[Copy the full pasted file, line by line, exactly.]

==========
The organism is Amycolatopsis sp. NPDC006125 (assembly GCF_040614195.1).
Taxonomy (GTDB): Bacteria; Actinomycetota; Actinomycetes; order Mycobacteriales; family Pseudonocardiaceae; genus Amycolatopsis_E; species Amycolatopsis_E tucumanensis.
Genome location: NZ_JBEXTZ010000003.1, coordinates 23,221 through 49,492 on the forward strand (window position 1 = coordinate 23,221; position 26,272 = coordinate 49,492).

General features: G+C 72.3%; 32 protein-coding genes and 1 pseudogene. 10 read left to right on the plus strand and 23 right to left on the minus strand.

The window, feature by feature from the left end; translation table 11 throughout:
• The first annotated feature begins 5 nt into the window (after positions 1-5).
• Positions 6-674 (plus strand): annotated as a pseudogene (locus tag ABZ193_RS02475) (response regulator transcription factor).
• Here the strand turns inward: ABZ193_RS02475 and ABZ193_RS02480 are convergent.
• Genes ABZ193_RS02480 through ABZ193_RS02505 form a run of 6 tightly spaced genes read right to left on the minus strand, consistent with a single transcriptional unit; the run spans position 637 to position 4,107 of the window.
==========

The organism is Amycolatopsis sp. NPDC006125 (assembly GCF_040614195.1).
Taxonomy (GTDB): Bacteria; Actinomycetota; Actinomycetes; order Mycobacteriales; family Pseudonocardiaceae; genus Amycolatopsis_E; species Amycolatopsis_E tucumanensis.
Genome location: NZ_JBEXTZ010000003.1, coordinates 23,221 through 49,492 on the forward strand (window position 1 = coordinate 23,221; position 26,272 = coordinate 49,492).

General features: G+C 72.3%; 32 protein-coding genes and 1 pseudogene. 10 read left to right on the plus strand and 23 right to left on the minus strand.

The window, feature by feature from the left end; translation table 11 throughout:
• The first annotated feature begins 5 nt into the window (after positions 1-5).
• Positions 6-674 (plus strand): annotated as a pseudogene (locus tag ABZ193_RS02475) (response regulator transcription factor).
• Here the strand turns inward: ABZ193_RS02475 and ABZ193_RS02480 are convergent.
• Genes ABZ193_RS02480 through ABZ193_RS02505 form a run of 6 tightly spaced genes read right to left on the minus strand, consistent with a single transcriptional unit; the run spans position 637 to position 4,107 of the window.